The following poems were written by Jack May for Downhome magazine many years ago. Jack was once the lightkeeper at Long Point Lighthouse in Twillingate, Newfoundland.
The Long Point Light
Way back in 1876
The first keeper came to stay
At the lighthouse known as Long Point
In Twillingate, Notre Dame Bay
He brought his family with him
To this lonely, rocky place
'Cause there was lots of things to do
And the elements to face
They kept the main light burning bright
So those in ships could see,
To navigate in darkest night
Upon the stormy sea
As time went by it came to pass
The station changed they say
Now a fog horn with a mighty blast
Was heard throughout the bay
Long Point got busier day by day
More staff, more dwellings built
The wives and families came to stay
And made their presence felt
Now keepers watched around the clock
Horns ready, light aglow
To keep the ships clear of the rocks
And warn sealers on ice floes
Then radios were installed there
And the station was complete
The keepers then went on the air
Strict schedules to keep
In the 70s things began to change
As government cut-backs came
Now many things were different
Long Point was not the same
Some keepers and the families left
Staff reduction had begun
One keeper stood upon the cliff
Wondering just what was to come
The light stations all were modernized
Lights and fog horns now were changed
So many things were different
Many thought 'twas really strange
But still one keeper is in charge
To watch and get things done
Report the ice and weather
Make sure the systems run
Let's hope that in the future
As we look in from the sea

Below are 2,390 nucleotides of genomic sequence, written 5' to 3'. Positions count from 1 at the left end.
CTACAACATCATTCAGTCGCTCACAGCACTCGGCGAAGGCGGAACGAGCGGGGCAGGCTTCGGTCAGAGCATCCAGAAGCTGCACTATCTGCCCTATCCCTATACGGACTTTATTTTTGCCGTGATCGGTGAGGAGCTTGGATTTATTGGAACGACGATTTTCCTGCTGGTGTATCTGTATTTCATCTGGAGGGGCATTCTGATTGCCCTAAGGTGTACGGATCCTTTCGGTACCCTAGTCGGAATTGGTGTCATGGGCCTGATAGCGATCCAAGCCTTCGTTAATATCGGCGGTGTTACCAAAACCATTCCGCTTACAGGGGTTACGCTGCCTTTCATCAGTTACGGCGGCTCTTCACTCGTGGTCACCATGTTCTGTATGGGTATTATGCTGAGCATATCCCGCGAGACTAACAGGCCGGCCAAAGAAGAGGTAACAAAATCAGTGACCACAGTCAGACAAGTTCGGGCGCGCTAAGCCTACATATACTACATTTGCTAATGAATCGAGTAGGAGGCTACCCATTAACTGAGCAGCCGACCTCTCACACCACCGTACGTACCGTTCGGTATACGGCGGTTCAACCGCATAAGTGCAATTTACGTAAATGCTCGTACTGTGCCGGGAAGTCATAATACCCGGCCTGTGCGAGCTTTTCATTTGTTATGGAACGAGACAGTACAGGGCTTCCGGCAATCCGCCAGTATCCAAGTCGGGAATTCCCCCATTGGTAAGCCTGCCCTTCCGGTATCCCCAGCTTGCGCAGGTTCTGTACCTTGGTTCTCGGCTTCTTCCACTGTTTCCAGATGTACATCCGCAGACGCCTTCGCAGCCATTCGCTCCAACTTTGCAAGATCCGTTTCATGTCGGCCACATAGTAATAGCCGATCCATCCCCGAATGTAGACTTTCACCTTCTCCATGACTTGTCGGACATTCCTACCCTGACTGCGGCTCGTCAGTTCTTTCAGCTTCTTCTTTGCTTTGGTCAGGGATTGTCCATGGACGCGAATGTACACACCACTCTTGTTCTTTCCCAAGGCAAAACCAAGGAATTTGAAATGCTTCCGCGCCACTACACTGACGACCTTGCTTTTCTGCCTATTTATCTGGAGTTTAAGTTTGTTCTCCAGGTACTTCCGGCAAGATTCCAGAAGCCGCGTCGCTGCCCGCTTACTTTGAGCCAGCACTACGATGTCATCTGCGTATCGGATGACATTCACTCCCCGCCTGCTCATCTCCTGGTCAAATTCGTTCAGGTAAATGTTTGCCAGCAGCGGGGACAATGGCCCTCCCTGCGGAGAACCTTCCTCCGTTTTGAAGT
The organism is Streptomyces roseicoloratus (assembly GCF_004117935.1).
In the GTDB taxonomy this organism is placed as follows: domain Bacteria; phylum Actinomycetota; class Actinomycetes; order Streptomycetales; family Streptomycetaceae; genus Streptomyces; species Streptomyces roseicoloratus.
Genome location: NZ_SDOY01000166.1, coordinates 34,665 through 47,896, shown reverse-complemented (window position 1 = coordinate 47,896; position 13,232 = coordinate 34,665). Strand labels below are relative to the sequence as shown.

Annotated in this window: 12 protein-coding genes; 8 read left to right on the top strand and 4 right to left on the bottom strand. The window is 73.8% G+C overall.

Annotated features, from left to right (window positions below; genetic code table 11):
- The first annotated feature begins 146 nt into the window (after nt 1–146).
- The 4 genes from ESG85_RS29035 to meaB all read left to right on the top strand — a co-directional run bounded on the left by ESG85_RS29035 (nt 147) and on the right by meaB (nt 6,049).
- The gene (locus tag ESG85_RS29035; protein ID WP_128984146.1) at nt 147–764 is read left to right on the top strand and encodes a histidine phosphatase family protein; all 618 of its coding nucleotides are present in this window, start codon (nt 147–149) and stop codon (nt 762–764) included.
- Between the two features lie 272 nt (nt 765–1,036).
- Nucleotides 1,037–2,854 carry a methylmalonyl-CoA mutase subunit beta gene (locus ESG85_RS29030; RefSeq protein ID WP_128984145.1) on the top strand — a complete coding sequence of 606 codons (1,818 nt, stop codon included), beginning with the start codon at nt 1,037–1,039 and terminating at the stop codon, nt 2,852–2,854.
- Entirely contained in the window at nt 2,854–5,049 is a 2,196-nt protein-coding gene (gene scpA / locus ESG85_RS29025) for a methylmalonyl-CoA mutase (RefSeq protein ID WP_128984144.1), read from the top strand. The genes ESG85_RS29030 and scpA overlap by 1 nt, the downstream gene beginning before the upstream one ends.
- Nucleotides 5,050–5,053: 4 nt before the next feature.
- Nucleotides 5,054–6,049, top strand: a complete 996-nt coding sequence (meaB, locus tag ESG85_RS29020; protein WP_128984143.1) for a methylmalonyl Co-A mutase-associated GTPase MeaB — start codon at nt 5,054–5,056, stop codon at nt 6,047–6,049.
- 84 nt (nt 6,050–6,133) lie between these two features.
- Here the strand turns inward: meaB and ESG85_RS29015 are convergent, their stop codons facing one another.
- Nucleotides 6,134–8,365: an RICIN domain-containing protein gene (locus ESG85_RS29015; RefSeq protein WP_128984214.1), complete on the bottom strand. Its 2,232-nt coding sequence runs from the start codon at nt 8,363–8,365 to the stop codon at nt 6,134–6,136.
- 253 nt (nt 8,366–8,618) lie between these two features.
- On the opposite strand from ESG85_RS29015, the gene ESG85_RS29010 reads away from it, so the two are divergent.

The Long Point Light will still be there
And shine for you and me
Are Lightkeepers Really Needed Anymore?
Are lightkeepers really needed
In this country anymore?
Or maybe they should be left to go
The same route as the dinosaur.
Consider the following situation
Of two fishermen in a bind,
And after you know the outcome
You make up your mind!
Two fishermen were getting ready
To go out fishin' in the bay
One fall morning in Newfoundland
It looked like a nice, civil day.
They'd fished for cod all summer
But with so few fish around shore
They decided to go further out in the bay
To try and catch a few more
Their boat was fuelled and ready
They had food and a radio
So they headed for the fishin' grounds
Steaming out for an hour or so.
When they put the gear in the water
With the baited hooks in plain sight
They could see the fish were biting
They knew their decision was right.
The codfish they were catching
Were too big to be believed
But that's what happened every time
The hooks in the water were heaved!
They forgot to put out a grapnel
It was such a great fishin' day
Haulin' in fish as fast as they could
And the big ones did not get away.
But these fishermen didn't realize
They were drifting farther from shore
And the cod just kept on biting
So they kept on catching more.
Suddenly they noticed
They were in a thick fog bank!
When they sized the situation up
Their spirits really sank.
Then they discovered they had left
Their compass ashore that day
So now that they were lost
Way out there in the bay.
But they put a call over the air,
"We're out in the bay in a fog bank,
But we don't know exactly where!"
A lightkeeper heard that radio call
And he knew just what to do.
He turned his station's fog alarm on
So the fog horns blew and blew.
And out there in that fog bank
The fishermen heard the sound
Figured the direction 'twas coming from
And turned their boat around
They cruised along at slow speed
Towards the fog horn's blast
And as the boat moved forward
The sound got louder at last.
By the time they'd cleared the fog bank
Day had turned into night
And in the distance dead ahead
They could see the light station's light.
I daresay those two fishermen feel
That lightkeepers are needed today
Since one lightkeeper's quick response
Helped them get ashore OK
And there've been many such incidents
On Canada's oceans, rivers and lakes
Which go to show the difference
A lightkeeper's presence still makes